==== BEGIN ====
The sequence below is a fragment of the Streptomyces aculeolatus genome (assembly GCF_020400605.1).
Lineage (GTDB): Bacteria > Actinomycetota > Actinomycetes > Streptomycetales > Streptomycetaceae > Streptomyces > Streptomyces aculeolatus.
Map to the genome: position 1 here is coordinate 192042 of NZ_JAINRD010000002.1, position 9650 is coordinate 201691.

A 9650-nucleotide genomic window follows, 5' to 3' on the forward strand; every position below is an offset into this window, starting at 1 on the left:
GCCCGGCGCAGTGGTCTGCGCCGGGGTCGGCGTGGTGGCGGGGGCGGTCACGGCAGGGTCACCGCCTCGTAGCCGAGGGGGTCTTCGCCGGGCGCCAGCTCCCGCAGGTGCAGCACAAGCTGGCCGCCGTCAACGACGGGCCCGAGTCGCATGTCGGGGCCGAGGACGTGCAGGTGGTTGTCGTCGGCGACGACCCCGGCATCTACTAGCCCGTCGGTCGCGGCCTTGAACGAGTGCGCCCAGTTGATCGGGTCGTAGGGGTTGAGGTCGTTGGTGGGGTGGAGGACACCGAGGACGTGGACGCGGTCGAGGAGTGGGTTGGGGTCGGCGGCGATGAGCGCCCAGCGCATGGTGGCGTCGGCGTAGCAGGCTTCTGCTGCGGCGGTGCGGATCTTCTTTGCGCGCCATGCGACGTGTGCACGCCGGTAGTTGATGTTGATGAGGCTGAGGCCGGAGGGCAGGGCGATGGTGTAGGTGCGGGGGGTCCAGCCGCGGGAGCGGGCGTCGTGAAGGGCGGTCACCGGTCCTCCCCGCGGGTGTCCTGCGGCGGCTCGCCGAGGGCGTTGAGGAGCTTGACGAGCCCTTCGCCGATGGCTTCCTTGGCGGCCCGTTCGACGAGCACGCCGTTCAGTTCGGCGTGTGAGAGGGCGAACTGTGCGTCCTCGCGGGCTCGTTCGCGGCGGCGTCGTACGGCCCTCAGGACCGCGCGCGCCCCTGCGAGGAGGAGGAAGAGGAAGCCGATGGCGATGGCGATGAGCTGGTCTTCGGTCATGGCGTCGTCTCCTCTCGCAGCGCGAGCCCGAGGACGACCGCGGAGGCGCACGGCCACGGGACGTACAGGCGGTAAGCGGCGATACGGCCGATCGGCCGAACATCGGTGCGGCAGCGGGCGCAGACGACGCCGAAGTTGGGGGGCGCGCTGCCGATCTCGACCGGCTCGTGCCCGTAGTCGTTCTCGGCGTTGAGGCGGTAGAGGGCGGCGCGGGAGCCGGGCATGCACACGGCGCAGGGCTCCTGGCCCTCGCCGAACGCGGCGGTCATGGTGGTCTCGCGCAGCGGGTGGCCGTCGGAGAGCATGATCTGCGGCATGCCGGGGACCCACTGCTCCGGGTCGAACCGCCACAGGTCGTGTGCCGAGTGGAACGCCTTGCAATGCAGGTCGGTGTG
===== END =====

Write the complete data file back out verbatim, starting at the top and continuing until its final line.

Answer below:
The sequence below is a fragment of the Streptomyces aculeolatus genome (assembly GCF_020400605.1).
Lineage (GTDB): Bacteria > Actinomycetota > Actinomycetes > Streptomycetales > Streptomycetaceae > Streptomyces > Streptomyces aculeolatus.
Map to the genome: position 1 here is coordinate 192042 of NZ_JAINRD010000002.1, position 9650 is coordinate 201691.

A 9650-nucleotide genomic window follows, 5' to 3' on the forward strand; every position below is an offset into this window, starting at 1 on the left:
GCCCGGCGCAGTGGTCTGCGCCGGGGTCGGCGTGGTGGCGGGGGCGGTCACGGCAGGGTCACCGCCTCGTAGCCGAGGGGGTCTTCGCCGGGCGCCAGCTCCCGCAGGTGCAGCACAAGCTGGCCGCCGTCAACGACGGGCCCGAGTCGCATGTCGGGGCCGAGGACGTGCAGGTGGTTGTCGTCGGCGACGACCCCGGCATCTACTAGCCCGTCGGTCGCGGCCTTGAACGAGTGCGCCCAGTTGATCGGGTCGTAGGGGTTGAGGTCGTTGGTGGGGTGGAGGACACCGAGGACGTGGACGCGGTCGAGGAGTGGGTTGGGGTCGGCGGCGATGAGCGCCCAGCGCATGGTGGCGTCGGCGTAGCAGGCTTCTGCTGCGGCGGTGCGGATCTTCTTTGCGCGCCATGCGACGTGTGCACGCCGGTAGTTGATGTTGATGAGGCTGAGGCCGGAGGGCAGGGCGATGGTGTAGGTGCGGGGGGTCCAGCCGCGGGAGCGGGCGTCGTGAAGGGCGGTCACCGGTCCTCCCCGCGGGTGTCCTGCGGCGGCTCGCCGAGGGCGTTGAGGAGCTTGACGAGCCCTTCGCCGATGGCTTCCTTGGCGGCCCGTTCGACGAGCACGCCGTTCAGTTCGGCGTGTGAGAGGGCGAACTGTGCGTCCTCGCGGGCTCGTTCGCGGCGGCGTCGTACGGCCCTCAGGACCGCGCGCGCCCCTGCGAGGAGGAGGAAGAGGAAGCCGATGGCGATGGCGATGAGCTGGTCTTCGGTCATGGCGTCGTCTCCTCTCGCAGCGCGAGCCCGAGGACGACCGCGGAGGCGCACGGCCACGGGACGTACAGGCGGTAAGCGGCGATACGGCCGATCGGCCGAACATCGGTGCGGCAGCGGGCGCAGACGACGCCGAAGTTGGGGGGCGCGCTGCCGATCTCGACCGGCTCGTGCCCGTAGTCGTTCTCGGCGTTGAGGCGGTAGAGGGCGGCGCGGGAGCCGGGCATGCACACGGCGCAGGGCTCCTGGCCCTCGCCGAACGCGGCGGTCATGGTGGTCTCGCGCAGCGGGTGGCCGTCGGAGAGCATGATCTGCGGCATGCCGGGGACCCACTGCTCCGGGTCGAACCGCCACAGGTCGTGTGCCGAGTGGAACGCCTTGCAATGCAGGTCGGTGTG